Coming to Moser Baer’s thermal project at Anuppur, where are you stuck? By when do you feel the project in Madhya Pradesh would become operational?

We had a plan to become a 5000 mw company within first five to six years. We are moving forward according to our plan and have developed two projects with overall 4000 mw capacity. The first is the Anuppur Phase-I where we have completed about 60 per cent of the work and the unit is likely to be commissioned by December this year or early January next year. The problem we are facing is of case-1 bids which are not coming as state electricity boards do not want to take the risk of committing to high price power and without a bid Coal India would not commit coal supplies. We are concerned about the coal supply for the project when it gets  commissioned.

The uncertainty over coal supplies is forcing us to go slow on projects that we had
planned. We have plans to develop a 1320 mw unit in Chhattisgarh and another 1320 mw at Anuppur in phase-2. These two projects are ready for implementation with all clearances tied up, but we will start the execution of these projects only when we see comfort in the coal sector.

We do have a joint venture with Chhattisgarh Mineral Development Corporation where we are developing a small commercial coal block. Since the block does not have huge resources, we may be able to fill some part of shortfall from this block, but it is too small a block to be of much help.

This uncertainty over coal supplies is forcing us to go slow on other projects that we had earlier planned. We have plans to develop 1320 mw unit in Chhattisgarh and another 1320 mw at Anuppur in phase-2. These two projects are ready for implementation with land acquired, all clearances tied up, but we will start the execution of these projects only when we see comfort in the coal sector.

We understand that there are issues at several fronts ranging from coal supplies to signing of fuel supply agreements. Are there challenges at lending front as well?

While lenders such as State Bank and Axis Bank are lending to power companies even when Fuel Supply Agreements (FSAs) are not signed, but linkage is granted by Coal India / ministry of coal, public sector companies such as Power Finance Corp and Rural Electrification Corp insist on FSA before lending. These institutions come under the ministry of power and know the constraints being faced by developers with regard to FSA and therefore, they need to evaluate whether coal linkage is available or not, like any other bank or FII. But putting FSA signing as a pre-condition for funding is something developers are not able to solve and this creates a stalemate. Being the finance companies, which are specific to power sector, they should realistically align themselves with the sector and lend money considering the practical issues in the sector.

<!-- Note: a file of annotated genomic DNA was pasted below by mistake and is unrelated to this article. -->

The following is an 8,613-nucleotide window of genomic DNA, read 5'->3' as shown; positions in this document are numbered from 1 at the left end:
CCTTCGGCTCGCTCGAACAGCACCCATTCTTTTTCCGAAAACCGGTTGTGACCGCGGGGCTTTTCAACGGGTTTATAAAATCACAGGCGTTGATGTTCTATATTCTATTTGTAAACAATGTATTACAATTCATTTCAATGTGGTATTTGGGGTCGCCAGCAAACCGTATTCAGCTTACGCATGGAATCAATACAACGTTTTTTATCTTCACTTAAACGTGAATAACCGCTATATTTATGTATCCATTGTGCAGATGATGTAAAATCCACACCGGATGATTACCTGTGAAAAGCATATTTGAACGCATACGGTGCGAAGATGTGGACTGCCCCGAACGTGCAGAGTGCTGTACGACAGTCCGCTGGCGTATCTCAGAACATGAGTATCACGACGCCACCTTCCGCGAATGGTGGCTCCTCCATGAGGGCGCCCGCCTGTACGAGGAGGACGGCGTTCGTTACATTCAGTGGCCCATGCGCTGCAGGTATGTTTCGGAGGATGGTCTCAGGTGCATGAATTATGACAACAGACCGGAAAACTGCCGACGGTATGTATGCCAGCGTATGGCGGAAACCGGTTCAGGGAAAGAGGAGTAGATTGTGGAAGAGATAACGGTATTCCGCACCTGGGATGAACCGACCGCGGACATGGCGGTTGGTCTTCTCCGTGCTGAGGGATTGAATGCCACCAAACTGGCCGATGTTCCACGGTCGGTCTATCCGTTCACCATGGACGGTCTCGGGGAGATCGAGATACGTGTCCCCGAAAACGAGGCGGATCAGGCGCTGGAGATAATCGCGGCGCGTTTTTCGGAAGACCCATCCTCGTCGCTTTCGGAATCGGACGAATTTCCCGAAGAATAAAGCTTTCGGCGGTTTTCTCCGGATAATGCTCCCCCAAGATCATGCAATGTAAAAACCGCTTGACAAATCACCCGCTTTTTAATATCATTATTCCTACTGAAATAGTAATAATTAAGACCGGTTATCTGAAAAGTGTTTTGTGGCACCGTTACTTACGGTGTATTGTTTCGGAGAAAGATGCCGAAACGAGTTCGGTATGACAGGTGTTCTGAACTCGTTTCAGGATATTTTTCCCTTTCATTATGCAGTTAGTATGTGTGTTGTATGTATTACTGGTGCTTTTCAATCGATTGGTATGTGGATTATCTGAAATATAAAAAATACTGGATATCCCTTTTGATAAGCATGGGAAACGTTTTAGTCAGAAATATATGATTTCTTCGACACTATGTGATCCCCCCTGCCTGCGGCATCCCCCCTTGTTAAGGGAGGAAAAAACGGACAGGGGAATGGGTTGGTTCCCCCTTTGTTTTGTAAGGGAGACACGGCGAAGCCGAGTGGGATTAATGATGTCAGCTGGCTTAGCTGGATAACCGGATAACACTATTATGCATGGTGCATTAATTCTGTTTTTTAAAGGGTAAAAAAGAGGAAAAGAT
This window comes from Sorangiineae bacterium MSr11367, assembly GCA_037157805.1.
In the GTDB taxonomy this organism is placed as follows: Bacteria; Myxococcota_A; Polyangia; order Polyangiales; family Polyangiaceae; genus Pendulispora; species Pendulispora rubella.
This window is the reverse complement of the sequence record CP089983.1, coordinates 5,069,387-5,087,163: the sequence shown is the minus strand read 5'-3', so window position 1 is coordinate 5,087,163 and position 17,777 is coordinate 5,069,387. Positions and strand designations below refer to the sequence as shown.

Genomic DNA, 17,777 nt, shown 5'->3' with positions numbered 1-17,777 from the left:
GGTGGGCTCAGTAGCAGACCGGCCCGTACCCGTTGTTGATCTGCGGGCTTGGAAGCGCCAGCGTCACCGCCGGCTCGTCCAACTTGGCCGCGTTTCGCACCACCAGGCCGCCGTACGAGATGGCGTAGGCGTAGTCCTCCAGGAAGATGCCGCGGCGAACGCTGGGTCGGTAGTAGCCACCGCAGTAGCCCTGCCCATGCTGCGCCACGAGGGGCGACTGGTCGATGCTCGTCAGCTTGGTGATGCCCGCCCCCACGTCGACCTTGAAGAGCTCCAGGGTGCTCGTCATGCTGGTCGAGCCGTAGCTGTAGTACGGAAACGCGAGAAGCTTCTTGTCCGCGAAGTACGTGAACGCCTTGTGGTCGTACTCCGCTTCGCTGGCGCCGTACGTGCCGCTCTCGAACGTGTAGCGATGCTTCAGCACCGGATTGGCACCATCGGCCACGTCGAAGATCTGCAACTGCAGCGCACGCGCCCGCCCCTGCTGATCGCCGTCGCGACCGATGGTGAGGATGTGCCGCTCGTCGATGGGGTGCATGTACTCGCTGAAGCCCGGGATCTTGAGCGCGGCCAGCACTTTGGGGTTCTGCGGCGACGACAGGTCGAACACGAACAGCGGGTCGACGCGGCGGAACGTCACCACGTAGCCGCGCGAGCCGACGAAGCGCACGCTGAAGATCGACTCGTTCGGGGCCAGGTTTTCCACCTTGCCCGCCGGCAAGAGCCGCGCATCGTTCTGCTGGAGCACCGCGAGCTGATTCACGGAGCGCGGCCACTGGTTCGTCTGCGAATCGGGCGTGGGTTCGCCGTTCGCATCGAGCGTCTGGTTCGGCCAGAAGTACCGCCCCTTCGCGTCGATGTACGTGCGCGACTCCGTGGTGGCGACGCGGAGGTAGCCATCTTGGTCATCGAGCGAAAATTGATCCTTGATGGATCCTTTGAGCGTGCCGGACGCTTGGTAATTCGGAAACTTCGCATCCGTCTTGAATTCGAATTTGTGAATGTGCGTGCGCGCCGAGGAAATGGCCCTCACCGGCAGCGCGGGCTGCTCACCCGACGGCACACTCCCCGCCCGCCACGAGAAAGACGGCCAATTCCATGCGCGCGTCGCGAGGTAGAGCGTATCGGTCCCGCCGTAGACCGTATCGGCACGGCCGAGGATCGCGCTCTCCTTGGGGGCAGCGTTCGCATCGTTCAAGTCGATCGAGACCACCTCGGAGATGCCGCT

With all these issues plaguing the sector, would it be right to assume that the government’s approach towards the sector is casual?

No. I would not say that. I believe the government’s intentions are right otherwise it would not have brought a young and dynamic leader like Jyoritaditya Scindia into the ministry. We sincerely believe that the problems would be addressed sooner than later as the country cannot afford to miss the bus this time. I am sure that the government is fully aware that slowdown in power sector will have adverse impact on the overall economy and GDP growth.

Do you see it encouraging particularly for the private sector companies where Coal India is not participating in 17  blocks that would be auctioned now? Does that mean serious private companies would now have little more surety on coal supplies?

The policy for auction of such coal blocks may have to be such that private sector can participate. Right now as far as I know there is some confusion in this area. However I believe that even earlier coal blocks were allotted to private sector for end use of power projects, but because of the various difficulties faced by them in getting environment clearance, land acquisition etc, these blocks have not been developed so far. In parallel with concentrating on the allotment of fresh coal blocks, the government should also think of setting up a common / monitoring ministry for helping such developers in starting the production from such coal blocks.

What are your views on sharing of surplus coal within a company? Even when the Planning Commission had proposed to allow it considering the wider benefits, coal ministry seems to oppose the idea as it would throw open a bigger challenge for Coal India and the ministry ?

In view of such huge shortage of coal in the sector, it will be a welcome step to allow sharing of surplus coal within a company to develop other projects. This will reduce pressure on coal ministry as well as CIL. Not only this, it will be further helpful if MoC / CIL introduces incentives for increased production from the allotted  coal mines which will ultimately help the sector. It is now time for the government to seriously think of removing the monopoly of CIL in coal production, in line with most other developed countries. This can only happen if a regulator is set up and blocks are allotted to private players and a central ministry is set up to assist them in obtaining all the clearances in a timely manner.